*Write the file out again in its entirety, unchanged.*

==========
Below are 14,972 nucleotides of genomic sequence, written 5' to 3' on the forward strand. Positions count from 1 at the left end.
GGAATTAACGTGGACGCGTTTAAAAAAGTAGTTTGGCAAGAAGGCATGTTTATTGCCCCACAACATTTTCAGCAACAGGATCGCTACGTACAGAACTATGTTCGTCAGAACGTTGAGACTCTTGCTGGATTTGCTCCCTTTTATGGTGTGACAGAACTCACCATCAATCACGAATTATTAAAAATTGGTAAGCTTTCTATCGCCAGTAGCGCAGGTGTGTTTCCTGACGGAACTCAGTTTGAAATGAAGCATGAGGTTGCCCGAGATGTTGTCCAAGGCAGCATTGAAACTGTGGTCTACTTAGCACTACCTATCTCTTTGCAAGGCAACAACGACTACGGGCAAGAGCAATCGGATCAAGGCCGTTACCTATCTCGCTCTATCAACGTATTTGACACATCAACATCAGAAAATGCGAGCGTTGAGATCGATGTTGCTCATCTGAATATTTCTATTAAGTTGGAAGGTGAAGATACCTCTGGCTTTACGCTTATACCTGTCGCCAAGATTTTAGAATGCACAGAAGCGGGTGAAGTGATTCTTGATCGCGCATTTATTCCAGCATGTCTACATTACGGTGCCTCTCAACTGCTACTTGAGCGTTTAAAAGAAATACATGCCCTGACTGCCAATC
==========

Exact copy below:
Below are 14,972 nucleotides of genomic sequence, written 5' to 3' on the forward strand. Positions count from 1 at the left end.
GGAATTAACGTGGACGCGTTTAAAAAAGTAGTTTGGCAAGAAGGCATGTTTATTGCCCCACAACATTTTCAGCAACAGGATCGCTACGTACAGAACTATGTTCGTCAGAACGTTGAGACTCTTGCTGGATTTGCTCCCTTTTATGGTGTGACAGAACTCACCATCAATCACGAATTATTAAAAATTGGTAAGCTTTCTATCGCCAGTAGCGCAGGTGTGTTTCCTGACGGAACTCAGTTTGAAATGAAGCATGAGGTTGCCCGAGATGTTGTCCAAGGCAGCATTGAAACTGTGGTCTACTTAGCACTACCTATCTCTTTGCAAGGCAACAACGACTACGGGCAAGAGCAATCGGATCAAGGCCGTTACCTATCTCGCTCTATCAACGTATTTGACACATCAACATCAGAAAATGCGAGCGTTGAGATCGATGTTGCTCATCTGAATATTTCTATTAAGTTGGAAGGTGAAGATACCTCTGGCTTTACGCTTATACCTGTCGCCAAGATTTTAGAATGCACAGAAGCGGGTGAAGTGATTCTTGATCGCGCATTTATTCCAGCATGTCTACATTACGGTGCCTCTCAACTGCTACTTGAGCGTTTAAAAGAAATACATGCCCTGACTGCCAATC